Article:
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Democrats Want FBI To Investigate Kavanaugh Allegations. It Likely Won't

Democratic Sens. Dianne Feinstein and Patrick Leahy (seated) with Judiciary Committee Chairman Chuck Grassley.
Alex Wong
Getty Images
Democratic Sens. Dianne Feinstein and Patrick Leahy (seated) with Judiciary Committee Chairman Chuck Grassley.

When Senate Judiciary Committee Chairman Chuck Grassley, a Republican from Iowa, announced a hearing for next Monday to air a decades-old sexual-assault allegation against Supreme Court nominee Brett Kavanaugh, it didn't end the debate over how the Senate should handle the charges.

It intensified it.

Democrats are calling for a full FBI investigation of the allegation before a hearing, saying Monday is too soon.

"I'd have the professionals go in there, seek corroborating evidence, talk to the people involved, certainly talk to the third person who they claimed was there, and that hasn't been done," Democratic Sen. Patrick Leahy of Vermont, a longtime member of the Judiciary Committee and a former chairman, told NPR's Morning Edition. "This might take a week or two to get all of this together, but what difference does one or two weeks make when you're talking about a lifetime appointment."

Republicans and the Trump White House argue that isn't the FBI's role. The Justice Department seems to agree. In a statement, a Justice Department spokeswoman said the FBI — which has added a letter from Christine Blasey Ford to Kavanaugh's already completed background report file — had already done all it was going to do, because "the allegation does not involve any potential federal crime."

"The FBI does not make any judgment about the credibility or significance of any allegation," the statement reads. "The purpose of a background investigation is to determine whether the nominee could pose a risk to the national security of the United States. The allegation does not involve any potential federal crime. The FBI's role in such matters is to provide information for the use of the decision makers."

Grassley was more definitive in an interview with conservative radio host Hugh Hewitt Tuesday morning.

"The FBI investigation of Judge Kavanaugh is closed," he said. "The FBI is not doing any further investigation."

Blasey Ford has accused Kavanaugh of a sexual attack when they were both in high school. She sent a letter to her congresswoman, Rep. Anna Eshoo, in July, which made its way to Sen. Dianne Feinstein, a Democrat from California and ranking member of the Judiciary Committee. Blasey Ford asked for confidentiality, and the allegation was not made public — until this past weekend.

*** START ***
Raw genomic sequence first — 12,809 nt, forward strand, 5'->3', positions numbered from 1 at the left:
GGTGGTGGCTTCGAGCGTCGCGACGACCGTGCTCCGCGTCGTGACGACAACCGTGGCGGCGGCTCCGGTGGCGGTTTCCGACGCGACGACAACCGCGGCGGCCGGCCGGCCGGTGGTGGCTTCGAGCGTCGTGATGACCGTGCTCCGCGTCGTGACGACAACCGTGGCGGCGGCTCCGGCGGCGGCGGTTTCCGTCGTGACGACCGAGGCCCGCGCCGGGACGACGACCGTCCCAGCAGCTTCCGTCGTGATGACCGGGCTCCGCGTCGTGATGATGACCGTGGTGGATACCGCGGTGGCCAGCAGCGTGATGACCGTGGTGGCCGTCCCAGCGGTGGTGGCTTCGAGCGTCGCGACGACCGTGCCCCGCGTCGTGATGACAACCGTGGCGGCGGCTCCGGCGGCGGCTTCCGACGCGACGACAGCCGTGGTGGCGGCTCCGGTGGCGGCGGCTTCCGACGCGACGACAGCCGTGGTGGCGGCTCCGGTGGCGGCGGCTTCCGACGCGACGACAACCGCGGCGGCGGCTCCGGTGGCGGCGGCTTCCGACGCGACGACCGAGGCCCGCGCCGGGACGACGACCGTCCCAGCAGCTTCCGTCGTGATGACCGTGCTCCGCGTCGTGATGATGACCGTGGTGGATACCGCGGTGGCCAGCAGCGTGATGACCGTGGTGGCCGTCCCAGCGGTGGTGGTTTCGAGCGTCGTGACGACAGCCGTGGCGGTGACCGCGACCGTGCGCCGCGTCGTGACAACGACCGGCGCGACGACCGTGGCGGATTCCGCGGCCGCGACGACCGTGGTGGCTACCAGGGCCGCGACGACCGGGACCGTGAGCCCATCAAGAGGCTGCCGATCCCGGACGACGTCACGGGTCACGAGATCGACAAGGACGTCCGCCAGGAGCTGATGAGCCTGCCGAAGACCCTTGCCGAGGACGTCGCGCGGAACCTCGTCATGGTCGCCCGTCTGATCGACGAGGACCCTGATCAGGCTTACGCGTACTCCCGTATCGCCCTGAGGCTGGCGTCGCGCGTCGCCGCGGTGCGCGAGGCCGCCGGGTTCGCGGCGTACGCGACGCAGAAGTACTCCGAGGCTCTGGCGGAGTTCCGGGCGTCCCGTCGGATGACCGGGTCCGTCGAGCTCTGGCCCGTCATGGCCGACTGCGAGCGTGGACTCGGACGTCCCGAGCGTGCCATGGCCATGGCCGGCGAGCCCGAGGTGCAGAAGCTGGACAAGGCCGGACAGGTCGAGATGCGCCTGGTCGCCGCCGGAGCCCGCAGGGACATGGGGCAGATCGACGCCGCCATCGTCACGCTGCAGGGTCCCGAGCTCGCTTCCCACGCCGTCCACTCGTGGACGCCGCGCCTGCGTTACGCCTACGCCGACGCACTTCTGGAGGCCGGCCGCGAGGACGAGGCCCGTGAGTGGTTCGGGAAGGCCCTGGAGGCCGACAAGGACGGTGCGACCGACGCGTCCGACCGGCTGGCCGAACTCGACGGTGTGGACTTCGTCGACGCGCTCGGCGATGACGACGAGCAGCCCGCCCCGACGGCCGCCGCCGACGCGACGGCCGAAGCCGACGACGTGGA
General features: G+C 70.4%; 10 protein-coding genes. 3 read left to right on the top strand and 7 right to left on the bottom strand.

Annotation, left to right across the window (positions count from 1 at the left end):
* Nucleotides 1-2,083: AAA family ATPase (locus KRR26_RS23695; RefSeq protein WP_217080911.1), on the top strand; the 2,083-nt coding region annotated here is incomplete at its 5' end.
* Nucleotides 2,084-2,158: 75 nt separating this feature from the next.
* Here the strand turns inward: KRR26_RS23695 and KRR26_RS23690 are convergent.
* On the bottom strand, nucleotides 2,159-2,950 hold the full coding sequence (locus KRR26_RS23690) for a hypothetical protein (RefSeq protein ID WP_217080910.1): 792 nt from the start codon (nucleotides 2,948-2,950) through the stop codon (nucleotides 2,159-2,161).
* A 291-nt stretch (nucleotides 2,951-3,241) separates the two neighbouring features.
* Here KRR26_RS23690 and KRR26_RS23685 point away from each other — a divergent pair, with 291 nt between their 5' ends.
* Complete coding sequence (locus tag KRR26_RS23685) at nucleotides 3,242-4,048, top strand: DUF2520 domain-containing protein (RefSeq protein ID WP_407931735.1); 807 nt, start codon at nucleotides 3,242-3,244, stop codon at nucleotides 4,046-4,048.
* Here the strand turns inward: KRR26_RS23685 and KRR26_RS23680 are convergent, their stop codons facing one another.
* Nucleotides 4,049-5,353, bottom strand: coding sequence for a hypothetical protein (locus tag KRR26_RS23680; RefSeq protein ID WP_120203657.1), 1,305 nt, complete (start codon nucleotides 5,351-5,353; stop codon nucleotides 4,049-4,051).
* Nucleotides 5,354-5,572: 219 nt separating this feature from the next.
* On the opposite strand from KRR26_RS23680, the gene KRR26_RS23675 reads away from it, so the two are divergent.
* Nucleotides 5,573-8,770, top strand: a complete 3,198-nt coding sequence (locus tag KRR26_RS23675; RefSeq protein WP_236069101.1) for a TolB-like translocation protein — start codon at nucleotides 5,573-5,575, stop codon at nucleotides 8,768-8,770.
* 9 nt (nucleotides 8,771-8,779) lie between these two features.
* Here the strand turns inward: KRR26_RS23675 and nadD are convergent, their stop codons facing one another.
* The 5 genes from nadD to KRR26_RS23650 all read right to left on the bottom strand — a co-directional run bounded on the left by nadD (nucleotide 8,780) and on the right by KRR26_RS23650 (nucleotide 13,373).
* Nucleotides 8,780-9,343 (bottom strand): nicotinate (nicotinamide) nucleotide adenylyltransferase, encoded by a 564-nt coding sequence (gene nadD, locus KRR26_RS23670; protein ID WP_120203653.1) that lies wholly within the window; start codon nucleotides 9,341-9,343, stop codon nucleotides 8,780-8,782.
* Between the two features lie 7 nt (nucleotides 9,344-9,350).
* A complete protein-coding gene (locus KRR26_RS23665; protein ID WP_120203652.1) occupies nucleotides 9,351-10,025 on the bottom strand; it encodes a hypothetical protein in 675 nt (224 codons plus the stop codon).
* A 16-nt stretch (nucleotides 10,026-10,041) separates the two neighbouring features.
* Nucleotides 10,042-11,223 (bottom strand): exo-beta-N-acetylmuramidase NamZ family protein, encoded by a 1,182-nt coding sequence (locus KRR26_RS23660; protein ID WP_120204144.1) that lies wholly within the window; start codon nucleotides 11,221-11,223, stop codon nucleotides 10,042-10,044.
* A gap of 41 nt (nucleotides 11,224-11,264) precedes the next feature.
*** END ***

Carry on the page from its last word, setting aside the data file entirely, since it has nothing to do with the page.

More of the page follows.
That's when she came forward for the first time publicly in an interview with The Washington Post. She detailed her memories of the incident, saying that Kavanaugh pulled her into a bedroom along with another boy, then allegedly groped her, trying to remove her clothing, and put his hand over her mouth to muffle her screams.

Kavanaugh responded through the White House with a categorical denial.

"This is a completely false allegation," he said. "I have never done anything like what the accuser describes — to her or to anyone. Because this never happened, I had no idea who was making this accusation until she identified herself yesterday. I am willing to talk to the Senate Judiciary Committee in any way the Committee deems appropriate to refute this false allegation, from 36 years ago, and defend my integrity."

He will do that in a scheduled hearing Monday, in what Democrats worry will be a replay of another he-said, she-said exercise in 1991 when Anita Hill came forward with sexual harassment allegations against then-Supreme Court nominee Clarence Thomas.

Democrats complained that there was not a thorough FBI investigation of the allegations that took place, and no major witnesses other than Hill and Thomas who were called. Monday's planned hearing seems to be following a similar pattern.

Grassley told Hewitt Tuesday that, "Yes," there will only be two witnesses Monday. "We've got two people involved," Grassley said, "and two people ought to be able to present their stories and then we'll have to be the jury."

Grassley added, "Accusers deserve to be heard and, after they're heard and we also have a responsibility to hear Judge Kavanaugh, and I want to hear from Dr. Ford, and she deserves to be heard, because these are serious accusations."

Grassley said it isn't even 100 percent certain at this point whether Ford or Kavanaugh will testify first, though he is inclined to have Ford go first.